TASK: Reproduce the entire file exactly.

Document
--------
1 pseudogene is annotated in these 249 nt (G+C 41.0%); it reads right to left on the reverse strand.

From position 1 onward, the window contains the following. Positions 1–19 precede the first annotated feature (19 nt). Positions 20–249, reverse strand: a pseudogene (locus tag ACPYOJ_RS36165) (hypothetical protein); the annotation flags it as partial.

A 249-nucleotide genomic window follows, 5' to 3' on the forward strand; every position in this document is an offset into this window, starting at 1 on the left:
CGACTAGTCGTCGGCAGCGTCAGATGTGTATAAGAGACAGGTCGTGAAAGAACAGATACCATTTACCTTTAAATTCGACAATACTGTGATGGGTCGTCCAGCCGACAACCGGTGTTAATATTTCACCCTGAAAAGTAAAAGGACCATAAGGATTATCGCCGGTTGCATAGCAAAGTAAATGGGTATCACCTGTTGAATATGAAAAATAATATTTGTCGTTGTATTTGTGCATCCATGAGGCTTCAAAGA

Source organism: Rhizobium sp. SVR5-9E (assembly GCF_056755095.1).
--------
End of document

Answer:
1 pseudogene is annotated in these 249 nt (G+C 41.0%); it reads right to left on the reverse strand.

From position 1 onward, the window contains the following. Positions 1–19 precede the first annotated feature (19 nt). Positions 20–249, reverse strand: a pseudogene (locus tag ACPYOJ_RS36165) (hypothetical protein); the annotation flags it as partial.

A 249-nucleotide genomic window follows, 5' to 3' on the forward strand; every position in this document is an offset into this window, starting at 1 on the left:
CGACTAGTCGTCGGCAGCGTCAGATGTGTATAAGAGACAGGTCGTGAAAGAACAGATACCATTTACCTTTAAATTCGACAATACTGTGATGGGTCGTCCAGCCGACAACCGGTGTTAATATTTCACCCTGAAAAGTAAAAGGACCATAAGGATTATCGCCGGTTGCATAGCAAAGTAAATGGGTATCACCTGTTGAATATGAAAAATAATATTTGTCGTTGTATTTGTGCATCCATGAGGCTTCAAAGA

Source organism: Rhizobium sp. SVR5-9E (assembly GCF_056755095.1).